"There isn’t any cavalry coming over the hill," he said. "They have the talent there, they just needed a philosophy that let the talent rise to the surface." Lasseter, who is as influential in the contemporary animation field as Walt Disney was in his day, often says filmmakers, not executives, should be in charge. But even though his trademark Hawaiian shirts project a laid-back image, they belie a studio executive with a take-charge style.
Lasseter and Catmull’s influence has been so deep and broad that many in the animation community now dub the studio founded 85 years ago by Walt and Roy O. Disney as "Pixar South."

"Pixar was the reincarnation of Disney," said Floyd Norman, a retired Disney animator who also worked on Pixar’s hits "Toy Story 2" and "Monsters, Inc." "Now Disney is becoming the southern version of Pixar." The description may be a little cheeky, considering the heritage of the Burbank lot, where the sidewalks are named Mickey Avenue and Dopey Drive and the animators work in a building capped with a giant replica of Mickey’s sorcerer’s hat from "Fantasia."
Many believe, however, that Disney’s animation studio was in need of creative leadership and cheered Lasseter and Catmull’s arrival as a boost for an organization stuck in a rut.

Still, the Pixar managers have at times encountered resistance among Disney Animation’s more than 700 employees, who were unaccustomed to Pixar’s rigorous creative vetting and relentless drive for perfection. Lasseter has a coterie of directors — referred to as his brain trust — who serve as a sounding board for works in progress. They can be brutally honest in their assessments. You need an outside perspective," Catmull said. "You always want creative notes to come from the outside." Although Pixar’s input has by many accounts had a positive effect in Burbank, it hasn’t been painless. In the close-knit animation community, Lasseter’s domineering style has caused grumbling that Disney veterans were being pushed out in favor of those who are more in sync.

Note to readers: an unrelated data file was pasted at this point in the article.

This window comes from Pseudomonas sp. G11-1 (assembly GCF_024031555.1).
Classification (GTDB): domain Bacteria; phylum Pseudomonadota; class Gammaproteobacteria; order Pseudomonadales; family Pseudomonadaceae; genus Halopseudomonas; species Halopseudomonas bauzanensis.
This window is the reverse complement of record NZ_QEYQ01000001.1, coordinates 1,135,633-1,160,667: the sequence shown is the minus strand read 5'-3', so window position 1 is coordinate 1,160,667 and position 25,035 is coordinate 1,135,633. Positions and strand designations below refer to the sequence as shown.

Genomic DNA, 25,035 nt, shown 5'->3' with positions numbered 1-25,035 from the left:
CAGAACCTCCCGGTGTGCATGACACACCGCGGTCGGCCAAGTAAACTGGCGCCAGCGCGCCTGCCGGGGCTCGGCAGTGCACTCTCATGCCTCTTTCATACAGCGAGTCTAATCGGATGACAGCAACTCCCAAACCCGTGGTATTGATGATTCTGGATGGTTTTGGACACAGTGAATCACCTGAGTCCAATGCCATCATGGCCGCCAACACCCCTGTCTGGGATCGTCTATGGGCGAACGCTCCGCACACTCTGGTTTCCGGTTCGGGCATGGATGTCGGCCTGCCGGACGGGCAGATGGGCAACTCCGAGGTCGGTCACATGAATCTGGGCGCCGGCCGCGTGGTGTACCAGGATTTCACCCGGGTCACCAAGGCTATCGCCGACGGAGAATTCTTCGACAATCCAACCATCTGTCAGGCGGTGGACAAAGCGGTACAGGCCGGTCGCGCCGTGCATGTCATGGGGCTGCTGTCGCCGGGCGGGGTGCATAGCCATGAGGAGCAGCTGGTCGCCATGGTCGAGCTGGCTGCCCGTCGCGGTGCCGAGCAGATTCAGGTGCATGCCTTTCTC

"When the Pixar group came down, there was general elation," said Steve Hulett, a former Disney animator and longtime business agent for the Animation Guild. "Then I think realism crept in, and now people understand that it is not all pixie dust." However, Hulett and others credit Lasseter — who worked as a Disney animator in the early 1980s before getting fired — with a creative resurgence.

For years, while Pixar and DreamWorks redrew the animation landscape with dazzling digital imagery, Disney clung to the traditional hand-drawn art form and stories that failed to connect with audiences. Disney’s belated efforts with computer-rendered movies, "Chicken Little" and "Meet the Robinsons," fell short.

At a recent showcase of Disney’s upcoming movies at the Kodak Theatre, Lasseter touted the studio’s next animated releases, "The Princess and the Frog," a hand-drawn musical that debuts Christmas 2009, and "Rapunzel," a computer-generated retelling of the Grimms’ fairy tale, due out in December 2010.

But right now, all eyes are on "Bolt." With its Pixar pedigree, the odds are good that the film could give Disney a shot at reclaiming its animation mantle. "Pixar is win. DreamWorks is place. And Disney is show," said Hulett of the Animation Guild. "Whether that will change or not and Disney or some other company will surge to the front is yet to be seen."